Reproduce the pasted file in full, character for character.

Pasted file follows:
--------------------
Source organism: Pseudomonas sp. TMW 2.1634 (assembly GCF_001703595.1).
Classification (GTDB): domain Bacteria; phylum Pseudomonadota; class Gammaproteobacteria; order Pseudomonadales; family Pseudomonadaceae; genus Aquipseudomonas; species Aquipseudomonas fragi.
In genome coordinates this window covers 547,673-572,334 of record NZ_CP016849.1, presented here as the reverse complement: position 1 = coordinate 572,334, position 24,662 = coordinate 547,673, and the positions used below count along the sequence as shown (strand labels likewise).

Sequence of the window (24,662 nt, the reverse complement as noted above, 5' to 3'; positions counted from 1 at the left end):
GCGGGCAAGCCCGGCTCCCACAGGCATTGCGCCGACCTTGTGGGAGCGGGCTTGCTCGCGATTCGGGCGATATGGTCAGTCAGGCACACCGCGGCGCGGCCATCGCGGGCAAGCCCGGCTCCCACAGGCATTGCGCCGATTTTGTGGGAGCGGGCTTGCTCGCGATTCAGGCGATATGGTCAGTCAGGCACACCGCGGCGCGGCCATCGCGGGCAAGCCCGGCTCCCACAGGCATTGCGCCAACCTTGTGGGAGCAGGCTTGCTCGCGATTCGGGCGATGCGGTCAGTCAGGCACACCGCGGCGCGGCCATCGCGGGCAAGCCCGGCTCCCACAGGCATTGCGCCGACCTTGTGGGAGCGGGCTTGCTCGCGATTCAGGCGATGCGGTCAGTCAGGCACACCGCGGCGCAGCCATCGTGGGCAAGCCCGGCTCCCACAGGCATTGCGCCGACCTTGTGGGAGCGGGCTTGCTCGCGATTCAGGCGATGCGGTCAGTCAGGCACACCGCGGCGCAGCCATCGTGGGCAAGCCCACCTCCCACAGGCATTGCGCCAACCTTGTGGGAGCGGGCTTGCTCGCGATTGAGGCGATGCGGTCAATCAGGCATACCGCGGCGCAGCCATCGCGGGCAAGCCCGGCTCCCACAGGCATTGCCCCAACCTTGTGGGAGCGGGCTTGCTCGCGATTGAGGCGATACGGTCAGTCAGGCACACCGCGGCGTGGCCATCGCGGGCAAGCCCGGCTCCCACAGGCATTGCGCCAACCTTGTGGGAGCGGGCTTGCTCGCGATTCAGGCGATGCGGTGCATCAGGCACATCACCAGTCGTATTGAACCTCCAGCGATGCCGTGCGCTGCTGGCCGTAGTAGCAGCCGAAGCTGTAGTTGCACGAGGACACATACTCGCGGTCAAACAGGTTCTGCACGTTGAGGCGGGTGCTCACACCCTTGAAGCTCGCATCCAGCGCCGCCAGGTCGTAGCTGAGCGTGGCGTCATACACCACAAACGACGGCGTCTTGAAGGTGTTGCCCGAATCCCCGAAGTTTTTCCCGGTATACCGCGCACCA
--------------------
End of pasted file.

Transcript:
Source organism: Pseudomonas sp. TMW 2.1634 (assembly GCF_001703595.1).
Classification (GTDB): domain Bacteria; phylum Pseudomonadota; class Gammaproteobacteria; order Pseudomonadales; family Pseudomonadaceae; genus Aquipseudomonas; species Aquipseudomonas fragi.
In genome coordinates this window covers 547,673-572,334 of record NZ_CP016849.1, presented here as the reverse complement: position 1 = coordinate 572,334, position 24,662 = coordinate 547,673, and the positions used below count along the sequence as shown (strand labels likewise).

Sequence of the window (24,662 nt, the reverse complement as noted above, 5' to 3'; positions counted from 1 at the left end):
GCGGGCAAGCCCGGCTCCCACAGGCATTGCGCCGACCTTGTGGGAGCGGGCTTGCTCGCGATTCGGGCGATATGGTCAGTCAGGCACACCGCGGCGCGGCCATCGCGGGCAAGCCCGGCTCCCACAGGCATTGCGCCGATTTTGTGGGAGCGGGCTTGCTCGCGATTCAGGCGATATGGTCAGTCAGGCACACCGCGGCGCGGCCATCGCGGGCAAGCCCGGCTCCCACAGGCATTGCGCCAACCTTGTGGGAGCAGGCTTGCTCGCGATTCGGGCGATGCGGTCAGTCAGGCACACCGCGGCGCGGCCATCGCGGGCAAGCCCGGCTCCCACAGGCATTGCGCCGACCTTGTGGGAGCGGGCTTGCTCGCGATTCAGGCGATGCGGTCAGTCAGGCACACCGCGGCGCAGCCATCGTGGGCAAGCCCGGCTCCCACAGGCATTGCGCCGACCTTGTGGGAGCGGGCTTGCTCGCGATTCAGGCGATGCGGTCAGTCAGGCACACCGCGGCGCAGCCATCGTGGGCAAGCCCACCTCCCACAGGCATTGCGCCAACCTTGTGGGAGCGGGCTTGCTCGCGATTGAGGCGATGCGGTCAATCAGGCATACCGCGGCGCAGCCATCGCGGGCAAGCCCGGCTCCCACAGGCATTGCCCCAACCTTGTGGGAGCGGGCTTGCTCGCGATTGAGGCGATACGGTCAGTCAGGCACACCGCGGCGTGGCCATCGCGGGCAAGCCCGGCTCCCACAGGCATTGCGCCAACCTTGTGGGAGCGGGCTTGCTCGCGATTCAGGCGATGCGGTGCATCAGGCACATCACCAGTCGTATTGAACCTCCAGCGATGCCGTGCGCTGCTGGCCGTAGTAGCAGCCGAAGCTGTAGTTGCACGAGGACACATACTCGCGGTCAAACAGGTTCTGCACGTTGAGGCGGGTGCTCACACCCTTGAAGCTCGCATCCAGCGCCGCCAGGTCGTAGCTGAGCGTGGCGTCATACACCACAAACGACGGCGTCTTGAAGGTGTTGCCCGAATCCCCGAAGTTTTTCCCGGTATACCGCGCACCA